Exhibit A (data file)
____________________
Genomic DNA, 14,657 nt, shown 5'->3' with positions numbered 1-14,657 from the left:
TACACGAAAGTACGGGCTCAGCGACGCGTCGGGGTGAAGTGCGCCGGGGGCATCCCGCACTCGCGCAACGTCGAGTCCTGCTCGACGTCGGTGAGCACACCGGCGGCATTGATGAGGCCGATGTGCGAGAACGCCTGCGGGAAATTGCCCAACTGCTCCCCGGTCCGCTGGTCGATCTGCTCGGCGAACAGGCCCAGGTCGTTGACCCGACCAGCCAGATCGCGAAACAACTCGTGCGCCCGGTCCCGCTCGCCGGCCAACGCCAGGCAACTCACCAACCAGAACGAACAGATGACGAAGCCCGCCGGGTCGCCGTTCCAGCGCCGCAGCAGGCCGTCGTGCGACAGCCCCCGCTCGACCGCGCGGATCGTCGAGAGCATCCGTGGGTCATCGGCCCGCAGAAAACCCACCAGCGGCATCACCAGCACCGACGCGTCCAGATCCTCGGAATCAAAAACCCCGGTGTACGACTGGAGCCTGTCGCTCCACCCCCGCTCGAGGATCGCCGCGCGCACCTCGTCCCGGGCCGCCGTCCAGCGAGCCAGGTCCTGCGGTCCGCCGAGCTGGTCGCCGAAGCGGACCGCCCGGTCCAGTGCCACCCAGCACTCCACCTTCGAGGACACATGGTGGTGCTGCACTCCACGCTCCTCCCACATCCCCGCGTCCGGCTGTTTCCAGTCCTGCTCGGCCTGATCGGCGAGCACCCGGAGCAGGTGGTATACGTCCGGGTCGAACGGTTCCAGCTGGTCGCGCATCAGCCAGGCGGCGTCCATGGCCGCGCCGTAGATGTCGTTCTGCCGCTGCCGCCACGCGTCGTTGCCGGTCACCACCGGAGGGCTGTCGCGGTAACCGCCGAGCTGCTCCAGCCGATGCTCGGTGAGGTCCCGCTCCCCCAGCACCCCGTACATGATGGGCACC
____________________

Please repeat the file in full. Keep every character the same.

Genomic DNA, 14,657 nt, shown 5'->3' with positions numbered 1-14,657 from the left:
TACACGAAAGTACGGGCTCAGCGACGCGTCGGGGTGAAGTGCGCCGGGGGCATCCCGCACTCGCGCAACGTCGAGTCCTGCTCGACGTCGGTGAGCACACCGGCGGCATTGATGAGGCCGATGTGCGAGAACGCCTGCGGGAAATTGCCCAACTGCTCCCCGGTCCGCTGGTCGATCTGCTCGGCGAACAGGCCCAGGTCGTTGACCCGACCAGCCAGATCGCGAAACAACTCGTGCGCCCGGTCCCGCTCGCCGGCCAACGCCAGGCAACTCACCAACCAGAACGAACAGATGACGAAGCCCGCCGGGTCGCCGTTCCAGCGCCGCAGCAGGCCGTCGTGCGACAGCCCCCGCTCGACCGCGCGGATCGTCGAGAGCATCCGTGGGTCATCGGCCCGCAGAAAACCCACCAGCGGCATCACCAGCACCGACGCGTCCAGATCCTCGGAATCAAAAACCCCGGTGTACGACTGGAGCCTGTCGCTCCACCCCCGCTCGAGGATCGCCGCGCGCACCTCGTCCCGGGCCGCCGTCCAGCGAGCCAGGTCCTGCGGTCCGCCGAGCTGGTCGCCGAAGCGGACCGCCCGGTCCAGTGCCACCCAGCACTCCACCTTCGAGGACACATGGTGGTGCTGCACTCCACGCTCCTCCCACATCCCCGCGTCCGGCTGTTTCCAGTCCTGCTCGGCCTGATCGGCGAGCACCCGGAGCAGGTGGTATACGTCCGGGTCGAACGGTTCCAGCTGGTCGCGCATCAGCCAGGCGGCGTCCATGGCCGCGCCGTAGATGTCGTTCTGCCGCTGCCGCCACGCGTCGTTGCCGGTCACCACCGGAGGGCTGTCGCGGTAACCGCCGAGCTGCTCCAGCCGATGCTCGGTGAGGTCCCGCTCCCCCAGCACCCCGTACATGATGGGCACC